White House appoints Kenneth Feinberg '70 as compensation czar to oversee executive pay

White House appoints Kenneth Feinberg '70 as compensation czar to oversee executive pay



In response to widespread public outrage over high pay at companies receiving taxpayer assistance, on June 10 the Obama administration appointed Kenneth Feinberg '70 to be a compensation czar who will have broad discretion to set the pay for 175 top executives at seven of the nation’s largest companies which received hundreds of billions of dollars in federal funds.

Feinberg, founder and managing partner of Feinberg Rozen, was the special master of the September 11th Victim Compensation Fund of 2001, which was established by Congress 10 days after the attacks as an administrative alternative to litigation for the immediate victims. Participation in the fund included approximately 97 percent of the claims by families of the victims and those who were injured. The fund paid out more than $7 billion to 5,560 claimants through June 2004.

According to the New York Times, in his new role, Feinberg, who will not receive any government compensation, will set the salaries and bonuses of the top 25 executives at the American International Group, Citibank, Chrysler, Chrysler Credit, General Motors, GMAC, and Bank of America.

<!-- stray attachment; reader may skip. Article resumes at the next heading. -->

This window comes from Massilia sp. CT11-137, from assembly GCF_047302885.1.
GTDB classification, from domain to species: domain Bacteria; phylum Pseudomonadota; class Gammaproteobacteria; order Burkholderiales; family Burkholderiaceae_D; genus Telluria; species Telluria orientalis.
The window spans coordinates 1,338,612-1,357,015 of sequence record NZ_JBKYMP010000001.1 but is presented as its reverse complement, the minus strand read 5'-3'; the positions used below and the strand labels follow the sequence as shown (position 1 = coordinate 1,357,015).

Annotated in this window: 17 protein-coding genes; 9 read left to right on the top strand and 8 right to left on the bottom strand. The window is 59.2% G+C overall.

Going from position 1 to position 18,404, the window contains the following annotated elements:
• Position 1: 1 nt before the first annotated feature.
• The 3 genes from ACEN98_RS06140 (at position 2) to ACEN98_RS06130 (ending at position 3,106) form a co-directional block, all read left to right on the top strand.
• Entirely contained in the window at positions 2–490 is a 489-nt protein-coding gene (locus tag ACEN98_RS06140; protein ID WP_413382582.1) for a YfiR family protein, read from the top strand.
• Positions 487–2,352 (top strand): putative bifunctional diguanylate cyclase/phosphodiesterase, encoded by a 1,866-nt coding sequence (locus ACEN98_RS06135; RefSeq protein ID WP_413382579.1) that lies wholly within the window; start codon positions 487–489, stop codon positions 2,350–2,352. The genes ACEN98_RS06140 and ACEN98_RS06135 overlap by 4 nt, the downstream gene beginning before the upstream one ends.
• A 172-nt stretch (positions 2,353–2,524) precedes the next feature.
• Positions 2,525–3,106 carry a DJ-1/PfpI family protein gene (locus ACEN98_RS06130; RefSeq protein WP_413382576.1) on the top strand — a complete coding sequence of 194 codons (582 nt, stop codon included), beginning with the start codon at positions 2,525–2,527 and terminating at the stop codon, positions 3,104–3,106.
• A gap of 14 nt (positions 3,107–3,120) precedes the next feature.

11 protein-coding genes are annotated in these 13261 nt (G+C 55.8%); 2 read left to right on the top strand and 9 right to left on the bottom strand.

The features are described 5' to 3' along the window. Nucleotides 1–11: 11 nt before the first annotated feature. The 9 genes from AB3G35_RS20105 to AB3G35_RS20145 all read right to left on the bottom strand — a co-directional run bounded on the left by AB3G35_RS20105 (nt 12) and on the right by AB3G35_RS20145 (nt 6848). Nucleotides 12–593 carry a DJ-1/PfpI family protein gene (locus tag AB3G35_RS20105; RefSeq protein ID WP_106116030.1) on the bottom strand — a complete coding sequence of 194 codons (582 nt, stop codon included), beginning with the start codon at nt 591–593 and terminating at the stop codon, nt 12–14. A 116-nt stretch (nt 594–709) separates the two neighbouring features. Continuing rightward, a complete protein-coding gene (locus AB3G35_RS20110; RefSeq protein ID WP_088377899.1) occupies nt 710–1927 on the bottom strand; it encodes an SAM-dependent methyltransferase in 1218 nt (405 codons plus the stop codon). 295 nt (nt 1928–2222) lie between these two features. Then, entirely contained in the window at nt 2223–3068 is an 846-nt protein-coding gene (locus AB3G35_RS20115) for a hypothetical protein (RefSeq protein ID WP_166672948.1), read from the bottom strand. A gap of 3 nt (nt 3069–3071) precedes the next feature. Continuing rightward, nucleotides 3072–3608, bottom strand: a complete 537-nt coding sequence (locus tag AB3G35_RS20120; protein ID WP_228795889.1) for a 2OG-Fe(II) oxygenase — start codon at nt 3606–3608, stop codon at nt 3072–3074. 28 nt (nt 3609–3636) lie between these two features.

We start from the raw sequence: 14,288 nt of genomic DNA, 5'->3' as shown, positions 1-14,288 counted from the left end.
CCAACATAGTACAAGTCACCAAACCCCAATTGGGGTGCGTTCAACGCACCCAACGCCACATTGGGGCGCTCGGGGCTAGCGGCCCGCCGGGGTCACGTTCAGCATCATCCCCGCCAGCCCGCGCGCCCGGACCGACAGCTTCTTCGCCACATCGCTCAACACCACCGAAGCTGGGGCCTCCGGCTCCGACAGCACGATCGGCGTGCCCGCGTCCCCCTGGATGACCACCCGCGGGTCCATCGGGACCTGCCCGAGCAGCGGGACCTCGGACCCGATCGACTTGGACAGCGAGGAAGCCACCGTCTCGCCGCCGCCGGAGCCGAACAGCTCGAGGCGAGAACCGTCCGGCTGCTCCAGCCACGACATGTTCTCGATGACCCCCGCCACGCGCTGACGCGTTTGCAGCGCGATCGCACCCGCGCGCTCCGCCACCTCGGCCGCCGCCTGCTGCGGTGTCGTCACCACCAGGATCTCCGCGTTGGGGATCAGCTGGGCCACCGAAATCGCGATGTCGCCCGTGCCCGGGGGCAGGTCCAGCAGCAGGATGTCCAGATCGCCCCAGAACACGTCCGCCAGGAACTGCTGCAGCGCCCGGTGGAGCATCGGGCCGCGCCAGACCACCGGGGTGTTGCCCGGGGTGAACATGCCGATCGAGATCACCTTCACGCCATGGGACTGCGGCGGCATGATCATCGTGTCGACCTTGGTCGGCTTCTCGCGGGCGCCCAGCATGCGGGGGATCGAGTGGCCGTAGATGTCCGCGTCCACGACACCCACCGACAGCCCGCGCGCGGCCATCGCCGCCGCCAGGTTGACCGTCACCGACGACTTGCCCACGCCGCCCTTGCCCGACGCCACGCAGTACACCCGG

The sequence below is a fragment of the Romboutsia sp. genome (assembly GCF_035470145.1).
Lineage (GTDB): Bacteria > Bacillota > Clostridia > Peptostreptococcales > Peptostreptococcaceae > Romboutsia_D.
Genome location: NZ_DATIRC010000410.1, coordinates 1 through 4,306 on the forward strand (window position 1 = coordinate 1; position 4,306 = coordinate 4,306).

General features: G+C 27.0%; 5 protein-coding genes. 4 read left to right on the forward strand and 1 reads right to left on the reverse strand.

For 80 other financial institutions that received federal assistance, Feinberg will develop the overall compensation structure but without setting the exact level of pay. The goal is to reduce excessive risk-taking by executives whose compensation is tied to executive performance. Feinberg also will determine if it is in the public interest to force any executives at companies receiving assistance who might have been overpaid to return some of that compensation.

Before becoming special master of the September 11th Victim Compensation Fund, Feinberg had been appointed by federal district judges to resolve some of the most difficult product liability lawsuits involving victims of asbestos, Agent Orange, and the Dalkon Shield, a birth control device that injured more than 200,000 women. He also was one of three arbitrators who determined the fair market value of the Zapruder film that captured the assassination of President John F. Kennedy.

Posted on June 10, 2009